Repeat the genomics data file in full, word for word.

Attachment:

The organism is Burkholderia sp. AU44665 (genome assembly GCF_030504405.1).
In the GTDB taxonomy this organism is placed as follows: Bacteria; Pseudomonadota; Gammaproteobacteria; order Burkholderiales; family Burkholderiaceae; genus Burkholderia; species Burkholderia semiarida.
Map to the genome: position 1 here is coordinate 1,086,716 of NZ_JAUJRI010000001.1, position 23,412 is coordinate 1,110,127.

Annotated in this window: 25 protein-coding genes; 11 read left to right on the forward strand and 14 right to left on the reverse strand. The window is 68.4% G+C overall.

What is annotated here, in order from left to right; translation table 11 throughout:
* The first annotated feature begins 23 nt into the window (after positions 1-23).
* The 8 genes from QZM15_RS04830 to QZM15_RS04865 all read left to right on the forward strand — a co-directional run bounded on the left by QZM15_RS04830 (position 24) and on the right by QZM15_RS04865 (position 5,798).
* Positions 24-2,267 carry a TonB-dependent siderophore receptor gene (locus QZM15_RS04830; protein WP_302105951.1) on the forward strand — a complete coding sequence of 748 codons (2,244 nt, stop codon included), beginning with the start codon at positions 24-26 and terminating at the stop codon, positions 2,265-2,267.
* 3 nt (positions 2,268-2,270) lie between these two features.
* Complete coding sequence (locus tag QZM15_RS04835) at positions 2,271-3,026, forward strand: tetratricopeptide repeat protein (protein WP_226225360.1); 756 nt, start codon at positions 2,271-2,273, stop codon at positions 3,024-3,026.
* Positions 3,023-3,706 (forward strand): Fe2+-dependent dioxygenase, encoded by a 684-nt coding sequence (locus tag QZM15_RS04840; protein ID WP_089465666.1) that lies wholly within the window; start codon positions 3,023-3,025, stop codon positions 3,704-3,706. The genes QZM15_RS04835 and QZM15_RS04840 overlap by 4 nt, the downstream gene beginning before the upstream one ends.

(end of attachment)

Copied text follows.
The organism is Burkholderia sp. AU44665 (genome assembly GCF_030504405.1).
In the GTDB taxonomy this organism is placed as follows: Bacteria; Pseudomonadota; Gammaproteobacteria; order Burkholderiales; family Burkholderiaceae; genus Burkholderia; species Burkholderia semiarida.
Map to the genome: position 1 here is coordinate 1,086,716 of NZ_JAUJRI010000001.1, position 23,412 is coordinate 1,110,127.

Annotated in this window: 25 protein-coding genes; 11 read left to right on the forward strand and 14 right to left on the reverse strand. The window is 68.4% G+C overall.

What is annotated here, in order from left to right; translation table 11 throughout:
* The first annotated feature begins 23 nt into the window (after positions 1-23).
* The 8 genes from QZM15_RS04830 to QZM15_RS04865 all read left to right on the forward strand — a co-directional run bounded on the left by QZM15_RS04830 (position 24) and on the right by QZM15_RS04865 (position 5,798).
* Positions 24-2,267 carry a TonB-dependent siderophore receptor gene (locus QZM15_RS04830; protein WP_302105951.1) on the forward strand — a complete coding sequence of 748 codons (2,244 nt, stop codon included), beginning with the start codon at positions 24-26 and terminating at the stop codon, positions 2,265-2,267.
* 3 nt (positions 2,268-2,270) lie between these two features.
* Complete coding sequence (locus tag QZM15_RS04835) at positions 2,271-3,026, forward strand: tetratricopeptide repeat protein (protein WP_226225360.1); 756 nt, start codon at positions 2,271-2,273, stop codon at positions 3,024-3,026.
* Positions 3,023-3,706 (forward strand): Fe2+-dependent dioxygenase, encoded by a 684-nt coding sequence (locus tag QZM15_RS04840; protein ID WP_089465666.1) that lies wholly within the window; start codon positions 3,023-3,025, stop codon positions 3,704-3,706. The genes QZM15_RS04835 and QZM15_RS04840 overlap by 4 nt, the downstream gene beginning before the upstream one ends.